Your Views for May 29


Mahalo, diners

I want to thank the anonymous diners at the Hilo Burger Joint who paid for the lunch for myself and my wife on Memorial Day.

I had just come from a memorial service at Veterans Cemetery No. 1 and was in my uniform as an Air Force master sergeant. I had presented a spray of flowers on behalf of Disabled American Veterans Chapter 9.

Your kindness was much appreciated. I will pay it forward.

Paul Hanson

Msgt Ret. USAF, Pahoa

Exploiting heroes

Memorial Day was originally created to remember those in the military who made the ultimate sacrifice by giving their lives for our country. Eventually, Memorial Day has also evolved into remembering all others from all walks of life who have passed on.

However, it is so shameful to see retail stores taking advantage of this once-a-year somber event by having “Memorial Day Sale” events, capitalizing off of those who have passed before us.

May we ask that all retail outlets, for next year’s Memorial Day sale, omit “Memorial Day” and just announce “Monday Sale.”

Rick LaMontagne

Volcano

Confusing signs

A candidate for the County Council has displayed their campaign signs throughout Puna with the word “RE-ELECT” prominently featured.

How can we, the voters of Puna, RE-ELECT someone to an office they do not currently hold? This has to be confusing to new residents (new voters) of District 4.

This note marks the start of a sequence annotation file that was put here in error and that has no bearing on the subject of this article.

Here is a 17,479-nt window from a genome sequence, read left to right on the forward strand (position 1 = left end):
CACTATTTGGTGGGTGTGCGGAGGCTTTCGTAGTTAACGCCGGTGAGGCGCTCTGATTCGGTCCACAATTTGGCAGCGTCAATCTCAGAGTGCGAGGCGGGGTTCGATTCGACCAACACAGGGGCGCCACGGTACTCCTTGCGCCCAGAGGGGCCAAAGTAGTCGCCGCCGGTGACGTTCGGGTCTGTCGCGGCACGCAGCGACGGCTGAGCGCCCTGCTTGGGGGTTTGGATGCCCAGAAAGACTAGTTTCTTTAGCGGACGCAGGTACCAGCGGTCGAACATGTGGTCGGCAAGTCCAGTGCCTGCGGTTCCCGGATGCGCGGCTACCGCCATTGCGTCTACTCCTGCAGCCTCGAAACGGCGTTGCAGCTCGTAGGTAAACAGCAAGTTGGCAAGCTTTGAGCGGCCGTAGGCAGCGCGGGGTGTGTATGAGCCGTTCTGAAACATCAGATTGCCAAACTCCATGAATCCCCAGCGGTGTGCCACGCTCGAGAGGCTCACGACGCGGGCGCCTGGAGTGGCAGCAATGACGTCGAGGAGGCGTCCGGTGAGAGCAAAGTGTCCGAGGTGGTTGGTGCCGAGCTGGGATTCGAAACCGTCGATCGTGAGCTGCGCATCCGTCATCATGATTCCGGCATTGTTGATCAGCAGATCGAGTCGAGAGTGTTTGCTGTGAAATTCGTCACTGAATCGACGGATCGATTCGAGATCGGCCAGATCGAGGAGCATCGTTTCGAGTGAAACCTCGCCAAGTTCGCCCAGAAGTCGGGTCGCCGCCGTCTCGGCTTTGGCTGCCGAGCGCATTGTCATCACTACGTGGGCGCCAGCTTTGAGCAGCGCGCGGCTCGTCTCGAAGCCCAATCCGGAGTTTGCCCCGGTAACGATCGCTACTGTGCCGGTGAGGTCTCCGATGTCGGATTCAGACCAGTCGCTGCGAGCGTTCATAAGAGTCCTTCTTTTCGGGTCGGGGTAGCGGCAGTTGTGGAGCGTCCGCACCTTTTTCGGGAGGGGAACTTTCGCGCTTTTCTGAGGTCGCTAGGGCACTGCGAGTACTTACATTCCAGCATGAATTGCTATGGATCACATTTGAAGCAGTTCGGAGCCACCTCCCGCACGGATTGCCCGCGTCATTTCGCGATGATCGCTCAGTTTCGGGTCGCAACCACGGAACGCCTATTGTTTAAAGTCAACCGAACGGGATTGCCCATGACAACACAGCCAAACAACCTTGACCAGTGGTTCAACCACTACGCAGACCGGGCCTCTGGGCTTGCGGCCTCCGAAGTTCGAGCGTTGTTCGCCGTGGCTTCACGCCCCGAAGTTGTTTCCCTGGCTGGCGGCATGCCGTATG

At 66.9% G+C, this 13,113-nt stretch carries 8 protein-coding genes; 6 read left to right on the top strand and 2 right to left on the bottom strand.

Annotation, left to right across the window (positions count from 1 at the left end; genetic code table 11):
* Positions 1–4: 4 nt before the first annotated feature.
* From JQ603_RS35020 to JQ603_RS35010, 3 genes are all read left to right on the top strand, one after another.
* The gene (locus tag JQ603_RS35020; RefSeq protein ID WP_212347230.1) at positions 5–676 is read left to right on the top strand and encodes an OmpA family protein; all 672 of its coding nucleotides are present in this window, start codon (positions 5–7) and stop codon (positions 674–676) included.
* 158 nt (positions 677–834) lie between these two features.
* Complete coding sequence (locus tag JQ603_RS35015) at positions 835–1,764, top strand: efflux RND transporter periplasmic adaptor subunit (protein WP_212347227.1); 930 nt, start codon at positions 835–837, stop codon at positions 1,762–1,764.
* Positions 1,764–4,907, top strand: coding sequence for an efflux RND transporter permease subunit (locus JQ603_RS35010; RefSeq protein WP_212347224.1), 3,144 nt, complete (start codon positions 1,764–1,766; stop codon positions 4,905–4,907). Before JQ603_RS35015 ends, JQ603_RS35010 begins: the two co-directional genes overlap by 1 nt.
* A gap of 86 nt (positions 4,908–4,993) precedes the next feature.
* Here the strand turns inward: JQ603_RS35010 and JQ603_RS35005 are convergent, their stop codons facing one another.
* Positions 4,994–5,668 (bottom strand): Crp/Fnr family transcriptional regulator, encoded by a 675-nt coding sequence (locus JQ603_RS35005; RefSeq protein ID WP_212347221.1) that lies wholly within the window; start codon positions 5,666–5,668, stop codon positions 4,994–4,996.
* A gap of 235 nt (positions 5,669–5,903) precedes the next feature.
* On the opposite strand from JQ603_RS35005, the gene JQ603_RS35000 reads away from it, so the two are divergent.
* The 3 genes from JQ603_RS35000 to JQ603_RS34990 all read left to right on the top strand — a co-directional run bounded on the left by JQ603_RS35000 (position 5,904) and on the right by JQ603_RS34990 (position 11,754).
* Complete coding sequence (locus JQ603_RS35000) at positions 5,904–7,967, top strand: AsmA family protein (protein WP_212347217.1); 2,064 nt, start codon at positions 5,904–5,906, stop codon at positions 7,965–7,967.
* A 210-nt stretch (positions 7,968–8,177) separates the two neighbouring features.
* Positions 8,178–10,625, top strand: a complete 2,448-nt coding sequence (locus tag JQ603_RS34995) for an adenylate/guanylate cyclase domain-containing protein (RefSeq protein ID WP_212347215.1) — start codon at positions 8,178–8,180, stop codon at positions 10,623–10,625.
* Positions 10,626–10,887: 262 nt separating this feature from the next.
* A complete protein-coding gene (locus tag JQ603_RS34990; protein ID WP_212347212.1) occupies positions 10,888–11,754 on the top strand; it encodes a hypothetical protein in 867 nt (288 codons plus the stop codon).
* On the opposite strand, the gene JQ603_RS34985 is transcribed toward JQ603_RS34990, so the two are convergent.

While the candidate is to be applauded for recycling previous campaign signage, I find the lack of respect due the voters appalling. Doesn’t this candidate think voters can read?

Maybe re-doing your signs with the word “RETURN” would be more appropriate and create more understanding among the voters.

Richard J. Robbins

Pahoa

In harmony

Who can blame Fordham University’s distinguished theology professor, Sister Elizabeth Johnson, for her statement, “Women are uncomfortable with ‘the dominant images of God as father, lord, and king’ ” in Maureen Dowd’s article (Wednesday, May 14) under the impeccable heading, “With malice toward nuns”?

Referring to God as “male” consciously or subconsciously elevates men to where they do not belong, and degrades women consciously or subconsciously to where they do not belong.

Using the pronoun “it” and its derivatives may be the solution.

We can also be mindful of one of the most remarkable precepts in the Baha’i Faith: man and woman are the wings of humanity.

I cannot imagine our bald eagle reaching its highest high without its two wings in total harmony.

Abraham Sadegh

Hilo

 

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